Nearly one million ethnic Arabs fleeing war and violence back home have come to Germany since 2015.

This film follows one of them, newspaper editor and Syrian asylum seeker Ramy Alasheq, as he looks into historical patterns of Arab immigration and how the latest arrivals are being received in their new country.

For Ramy and many others, life has not been the same since young men said to be Arab were accused of robbing and attacking German women on New Year's Eve 2015 in his new hometown, Cologne. It is a city that Ramy has come to love. But while he and fellow immigrants initially received a warm reception, there are now widespread calls to halt the entry of Arab refugees into Germany. 

For hundreds of years, Germany has been a magnet for migrants and refugees from all over the world. But its specific focus on encouraging migration from countries in the Middle East like Egypt, Syria, Iraq and to a lesser extent Jordan, Palestine and North Africa, is not often discussed.

Through the human stories of second and third-generation migrants, as well as incoming new refugees, this film paints a picture of how the experience of Arab immigrants in Germany has changed over the decades. 

We ask what it means to be a foreigner in Germany, and at the same time come to understand Germany itself and the reasoning behind its immigration policies. We also hear from German analysts and decision-makers about Germany's dependency on migrant communities to re-populate its dwindling towns and keep its economy strong.


FILMMAKER'S VIEW

By Mariam Shahin

It has been nearly a decade since my initial curiosity was aroused about the fate of the thousands of Arab students and emigres who had come to Germany in the late 1950s.

In 2007, I made a short film about Muslims in Berlin, the city of my birth. Having left at the age of eight, my memory was selective, but I remembered the fun gatherings of my father's friends in our homes in Berlin: graduate students from Iraq, Lebanon, Palestine and Egypt. My father became a biologist and cancer researcher, his friends became surgeons, physicians, archaeologists and insurance agents.

When I returned to Berlin to make the film, I realised I knew very little about the community which had been the cradle of my early childhood. Unlike the now increasingly documented narratives of Arab immigrants to the Americas, France, England and other countries, Germany's Arab immigrant history was a vast unknown, even to those who grew up there.

It took the opening of Germany's doors and borders to hundreds of thousands of refugees and asylum seekers from predominantly Arab countries to stir an interest in the Arab-German relationship

Mariam Shahin

It took the opening of Germany's doors and borders to hundreds of thousands of refugees and asylum seekers from predominantly Arab countries to stir an interest in the Arab-German relationship.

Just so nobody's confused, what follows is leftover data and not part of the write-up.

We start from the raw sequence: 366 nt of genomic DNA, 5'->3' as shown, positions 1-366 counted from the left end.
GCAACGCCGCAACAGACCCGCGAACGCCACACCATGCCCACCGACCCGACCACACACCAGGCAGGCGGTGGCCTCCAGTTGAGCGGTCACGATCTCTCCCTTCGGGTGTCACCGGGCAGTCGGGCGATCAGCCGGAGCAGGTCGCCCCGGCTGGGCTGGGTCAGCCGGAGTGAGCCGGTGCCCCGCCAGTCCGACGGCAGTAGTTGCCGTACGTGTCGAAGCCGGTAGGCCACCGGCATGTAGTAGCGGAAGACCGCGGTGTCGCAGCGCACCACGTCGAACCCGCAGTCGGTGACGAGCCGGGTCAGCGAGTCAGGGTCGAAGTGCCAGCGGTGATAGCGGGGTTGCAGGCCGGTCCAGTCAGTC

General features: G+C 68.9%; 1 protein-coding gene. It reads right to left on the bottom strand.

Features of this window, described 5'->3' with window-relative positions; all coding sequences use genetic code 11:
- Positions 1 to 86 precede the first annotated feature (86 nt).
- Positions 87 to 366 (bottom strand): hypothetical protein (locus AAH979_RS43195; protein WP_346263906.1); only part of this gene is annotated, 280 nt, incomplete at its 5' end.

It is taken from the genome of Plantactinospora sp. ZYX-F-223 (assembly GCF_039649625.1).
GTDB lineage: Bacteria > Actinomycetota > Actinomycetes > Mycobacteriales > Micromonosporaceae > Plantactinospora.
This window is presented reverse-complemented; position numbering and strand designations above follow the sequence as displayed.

The reasons for Germany's "doors wide open" policy were a bit of a mystery to me. The justifications are not widely discussed or even documented. There are tidbits here and there - and of course the words of Frank Walter Steinmeier. In 2015, the then foreign minister and now president of the German Republic said that with a shrinking workforce and aging population, Germany needed the refugees to boost its aging workforce.

Travelling from the far west of Germany in Freiburg to the east in Dresden, I found that the relationship between the "old" Arab immigrants to Germany and the new Arab refugees and asylum seekers mirrored the changes of over five decades in the Arab world itself. The older generation, many of whom came in the late 1950s and 60s, basically assimilated and accommodated their status as tolerated and, sometimes, welcomed guests.

The new generation, symbolised by the presenter of the film Ramy Alasheq, a newspaper publisher, poet and asylum seeker from Syria, is fully versed in the multicultural mindset which developed in the past 50 years in dozens of societies around the globe. Unlike many of their predecessors, they don't accept the dominance of one culture over the other. They seek parity - they insist on it.

Germans of the 1950s and 2017 are as different as the old and new Arabs of Germany. In the 1950s, Germans were still shell-shocked from the second world war and grateful for their own survival. They were focused on moving forward and eager to be and remain part of the Western civilisation. Today, Germans are more confident in their ability to lead Europe and the West towards a more integrated global economy and internationally accepted norms.

A poll in late February showed 15 percent of Germans support the right-wing, anti-immigration party Alternative for Germany (AfD). Perhaps this 15 percent will resist the transformation of Germany into a more multicultural society, but the vast majority is willing to accept it - within limits. Both Angela Merkel and her more left-wing challenger Martin Schultz espouse policies of inclusion, which are challenged by both the right and left as being too much or too little.

The new refugees, especially those from Syria and Iraq, are struggling culturally and economically. They will need to conform to the German way of doing things, working through the bureaucratic elephant to reach their goal of becoming citizens with equal rights to others. But they are unlikely to be forced to assimilate culturally, like those who came before them. In cultural terms, they will remain Arabs in Europe's largest country and strongest economy. For them, in many ways, it is the new promised land. 

Source: Al Jazeera